2016 Year End Tax Review for You and Your Family - and Proposals from the Trump Administration

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As the reality of a Trump Presidency settles in, so does the specter of a significantly different tax landscape than anticipated.  Below are both a review of some of the most relevant Trump proposals, and a few year-end tax strategies to consider:

Trump has proposed a repeal of the "death tax".   It is not one of his primary proposals, and it is not clear if he will be able to accomplish it given procedural hurdles and budgetary issues.   Along with the repeal, he also proposed a "carryover basis" rule for inherited stock and other assets from estates of more than $10 Million.  This additional proposal has already been criticized by some Republican members of Congress, while some Democrats have raised repeal of the federal estate tax as a non-starter.  House Republicans are proposing a repeal of only the federal estate and Generation-Skipping Transfer ("GST") tax, not the federal gift tax.  As the gift tax backstops the Federal income tax, the assumption is that Trump's proposal does not include repeal of the Federal gift tax, but we await further clarification.

In light of anticipated Trump administration priorities, recent Proposed Treasury Regulations that targeted intra-family transfers are not projected to be adopted.  This is a significant change from two months ago, when adoption of such new Regulations were thought to be imminent - as early as December 1, 2016.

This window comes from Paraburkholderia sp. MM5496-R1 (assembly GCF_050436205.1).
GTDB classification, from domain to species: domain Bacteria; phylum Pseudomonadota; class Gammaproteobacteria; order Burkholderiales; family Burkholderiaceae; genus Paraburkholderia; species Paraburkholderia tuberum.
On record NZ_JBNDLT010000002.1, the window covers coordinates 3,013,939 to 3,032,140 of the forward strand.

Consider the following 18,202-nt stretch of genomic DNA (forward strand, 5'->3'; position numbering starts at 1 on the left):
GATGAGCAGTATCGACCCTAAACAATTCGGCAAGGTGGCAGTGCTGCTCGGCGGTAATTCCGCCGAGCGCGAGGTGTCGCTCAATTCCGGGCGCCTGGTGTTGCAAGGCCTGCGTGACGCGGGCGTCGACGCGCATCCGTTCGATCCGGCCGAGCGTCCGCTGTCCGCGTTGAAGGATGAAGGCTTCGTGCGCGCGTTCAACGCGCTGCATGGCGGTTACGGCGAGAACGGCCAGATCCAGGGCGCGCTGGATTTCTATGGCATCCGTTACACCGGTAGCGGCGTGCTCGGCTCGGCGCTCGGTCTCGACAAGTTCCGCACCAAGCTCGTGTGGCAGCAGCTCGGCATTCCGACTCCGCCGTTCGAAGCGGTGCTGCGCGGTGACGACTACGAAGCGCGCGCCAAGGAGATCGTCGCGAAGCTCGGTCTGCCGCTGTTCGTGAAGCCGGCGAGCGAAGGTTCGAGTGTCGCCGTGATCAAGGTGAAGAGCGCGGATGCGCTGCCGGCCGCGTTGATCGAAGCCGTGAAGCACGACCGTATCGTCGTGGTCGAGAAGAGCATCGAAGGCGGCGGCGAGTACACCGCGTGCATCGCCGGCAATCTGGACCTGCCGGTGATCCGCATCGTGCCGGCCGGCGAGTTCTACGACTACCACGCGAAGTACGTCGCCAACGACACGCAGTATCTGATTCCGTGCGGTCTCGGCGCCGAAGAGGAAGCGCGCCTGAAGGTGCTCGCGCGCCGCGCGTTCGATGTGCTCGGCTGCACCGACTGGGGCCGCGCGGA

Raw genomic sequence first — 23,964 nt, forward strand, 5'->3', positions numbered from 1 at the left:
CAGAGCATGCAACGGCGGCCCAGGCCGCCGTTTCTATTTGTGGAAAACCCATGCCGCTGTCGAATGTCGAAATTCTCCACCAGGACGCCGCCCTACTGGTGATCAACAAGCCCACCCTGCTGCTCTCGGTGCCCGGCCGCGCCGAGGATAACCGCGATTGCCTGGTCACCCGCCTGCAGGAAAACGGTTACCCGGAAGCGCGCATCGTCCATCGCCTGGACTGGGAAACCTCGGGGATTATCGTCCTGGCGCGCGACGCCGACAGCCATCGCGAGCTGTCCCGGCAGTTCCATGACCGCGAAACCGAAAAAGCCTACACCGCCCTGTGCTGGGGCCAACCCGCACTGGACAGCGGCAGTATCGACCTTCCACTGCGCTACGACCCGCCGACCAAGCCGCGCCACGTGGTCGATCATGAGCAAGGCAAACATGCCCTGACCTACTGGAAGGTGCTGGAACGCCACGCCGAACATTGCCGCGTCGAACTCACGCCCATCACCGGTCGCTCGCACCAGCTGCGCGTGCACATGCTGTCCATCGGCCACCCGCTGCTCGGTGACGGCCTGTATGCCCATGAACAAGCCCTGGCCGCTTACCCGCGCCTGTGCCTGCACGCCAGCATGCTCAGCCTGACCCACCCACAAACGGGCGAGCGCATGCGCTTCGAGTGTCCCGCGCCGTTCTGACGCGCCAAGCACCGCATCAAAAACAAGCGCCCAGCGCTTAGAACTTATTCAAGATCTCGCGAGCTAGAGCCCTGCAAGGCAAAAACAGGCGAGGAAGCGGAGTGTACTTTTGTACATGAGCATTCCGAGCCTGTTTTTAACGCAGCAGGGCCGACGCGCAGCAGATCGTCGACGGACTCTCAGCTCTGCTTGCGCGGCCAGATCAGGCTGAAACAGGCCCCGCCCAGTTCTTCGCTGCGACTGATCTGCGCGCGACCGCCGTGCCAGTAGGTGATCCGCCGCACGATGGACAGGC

In another critical tax area, Trump has proposed a reduction of the number of income tax brackets to three:  12% (on income up to $75,000), 25% (on income between $75,000 and $225,000), and 33% (on income more than $225,000).  All figures are for married couples, single filers would be half those dollar amounts.

The 3.8% Medicare tax affecting couples having an Adjusted Gross Income exceeding $250,000 is targeted for repeal in 2017, but is still effective for 2016.

Looking forward to 2017, as we gain greater clarity regarding these proposals, and have had the benefit of observing Trump's first 100 days in office, we will be hosting seminars in our Madison, Milwaukee, and Waukesha offices to summarize and present more details of Trump's agenda and legislative proposals.

While these changes are being formulated, below are some year-end tax strategies, and limits for 2017 giving and estate tax for your consideration:

  • Legislation allowing tax-free direct distributions of up to $100,000 per year of a taxpayer's Required Minimum Distribution ("RMDs") from an IRA to charitable organizations was made permanent. If you are required to take RMDs and wish to give to qualified charities, strongly consider this method.   Of note, additional legislation has been introduced to extend this treatment for gifts from IRAs to Donor Advised Funds.
  • New 2017 Exemption from the Federal Gift, Estate and GST Tax: $5,490,000
  • Annual Exclusion for 2017: $14,000

If we can predict nothing else, 2017 will be a year of change for our country.  Tax Code revision is high on the agenda of the Trump administration.  Stay tuned and Christine Rew Barden or your Reinhart attorney if you wish to discuss your-end planning or have questions about how some of the proposed changes might impact you and your family.


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